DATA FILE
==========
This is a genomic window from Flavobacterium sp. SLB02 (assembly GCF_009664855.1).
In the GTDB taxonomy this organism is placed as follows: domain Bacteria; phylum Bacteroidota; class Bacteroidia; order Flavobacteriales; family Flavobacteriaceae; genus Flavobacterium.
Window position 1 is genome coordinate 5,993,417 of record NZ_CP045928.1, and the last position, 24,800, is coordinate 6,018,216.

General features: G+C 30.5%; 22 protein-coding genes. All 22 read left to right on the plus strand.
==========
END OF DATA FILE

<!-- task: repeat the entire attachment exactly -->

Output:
This is a genomic window from Flavobacterium sp. SLB02 (assembly GCF_009664855.1).
In the GTDB taxonomy this organism is placed as follows: domain Bacteria; phylum Bacteroidota; class Bacteroidia; order Flavobacteriales; family Flavobacteriaceae; genus Flavobacterium.
Window position 1 is genome coordinate 5,993,417 of record NZ_CP045928.1, and the last position, 24,800, is coordinate 6,018,216.

General features: G+C 30.5%; 22 protein-coding genes. All 22 read left to right on the plus strand.